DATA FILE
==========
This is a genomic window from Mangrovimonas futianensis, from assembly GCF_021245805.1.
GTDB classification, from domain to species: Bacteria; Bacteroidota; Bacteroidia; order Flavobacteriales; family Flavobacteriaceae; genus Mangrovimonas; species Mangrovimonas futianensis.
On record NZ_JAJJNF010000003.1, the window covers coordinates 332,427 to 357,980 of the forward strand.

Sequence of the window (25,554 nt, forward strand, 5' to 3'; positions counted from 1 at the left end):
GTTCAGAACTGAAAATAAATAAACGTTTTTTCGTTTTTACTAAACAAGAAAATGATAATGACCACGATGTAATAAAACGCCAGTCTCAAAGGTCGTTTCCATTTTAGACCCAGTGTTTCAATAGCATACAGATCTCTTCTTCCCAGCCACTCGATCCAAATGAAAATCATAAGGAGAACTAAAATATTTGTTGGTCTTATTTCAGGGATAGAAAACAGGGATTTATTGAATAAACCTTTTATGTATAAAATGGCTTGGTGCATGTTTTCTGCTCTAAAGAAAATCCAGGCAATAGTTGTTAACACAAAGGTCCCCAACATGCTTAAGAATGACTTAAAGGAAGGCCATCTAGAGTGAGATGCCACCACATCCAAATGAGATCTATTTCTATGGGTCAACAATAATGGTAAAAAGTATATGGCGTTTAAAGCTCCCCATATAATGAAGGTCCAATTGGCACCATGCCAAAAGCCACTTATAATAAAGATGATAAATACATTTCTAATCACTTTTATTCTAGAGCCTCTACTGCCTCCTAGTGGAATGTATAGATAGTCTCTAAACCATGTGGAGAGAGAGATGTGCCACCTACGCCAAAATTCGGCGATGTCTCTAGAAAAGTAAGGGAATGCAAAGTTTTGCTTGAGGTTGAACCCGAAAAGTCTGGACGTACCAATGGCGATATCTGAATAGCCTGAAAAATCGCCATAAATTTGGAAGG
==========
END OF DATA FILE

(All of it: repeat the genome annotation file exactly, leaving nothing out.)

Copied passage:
This is a genomic window from Mangrovimonas futianensis, from assembly GCF_021245805.1.
GTDB classification, from domain to species: Bacteria; Bacteroidota; Bacteroidia; order Flavobacteriales; family Flavobacteriaceae; genus Mangrovimonas; species Mangrovimonas futianensis.
On record NZ_JAJJNF010000003.1, the window covers coordinates 332,427 to 357,980 of the forward strand.

Sequence of the window (25,554 nt, forward strand, 5' to 3'; positions counted from 1 at the left end):
GTTCAGAACTGAAAATAAATAAACGTTTTTTCGTTTTTACTAAACAAGAAAATGATAATGACCACGATGTAATAAAACGCCAGTCTCAAAGGTCGTTTCCATTTTAGACCCAGTGTTTCAATAGCATACAGATCTCTTCTTCCCAGCCACTCGATCCAAATGAAAATCATAAGGAGAACTAAAATATTTGTTGGTCTTATTTCAGGGATAGAAAACAGGGATTTATTGAATAAACCTTTTATGTATAAAATGGCTTGGTGCATGTTTTCTGCTCTAAAGAAAATCCAGGCAATAGTTGTTAACACAAAGGTCCCCAACATGCTTAAGAATGACTTAAAGGAAGGCCATCTAGAGTGAGATGCCACCACATCCAAATGAGATCTATTTCTATGGGTCAACAATAATGGTAAAAAGTATATGGCGTTTAAAGCTCCCCATATAATGAAGGTCCAATTGGCACCATGCCAAAAGCCACTTATAATAAAGATGATAAATACATTTCTAATCACTTTTATTCTAGAGCCTCTACTGCCTCCTAGTGGAATGTATAGATAGTCTCTAAACCATGTGGAGAGAGAGATGTGCCACCTACGCCAAAATTCGGCGATGTCTCTAGAAAAGTAAGGGAATGCAAAGTTTTGCTTGAGGTTGAACCCGAAAAGTCTGGACGTACCAATGGCGATATCTGAATAGCCTGAAAAATCGCCATAAATTTGGAAGG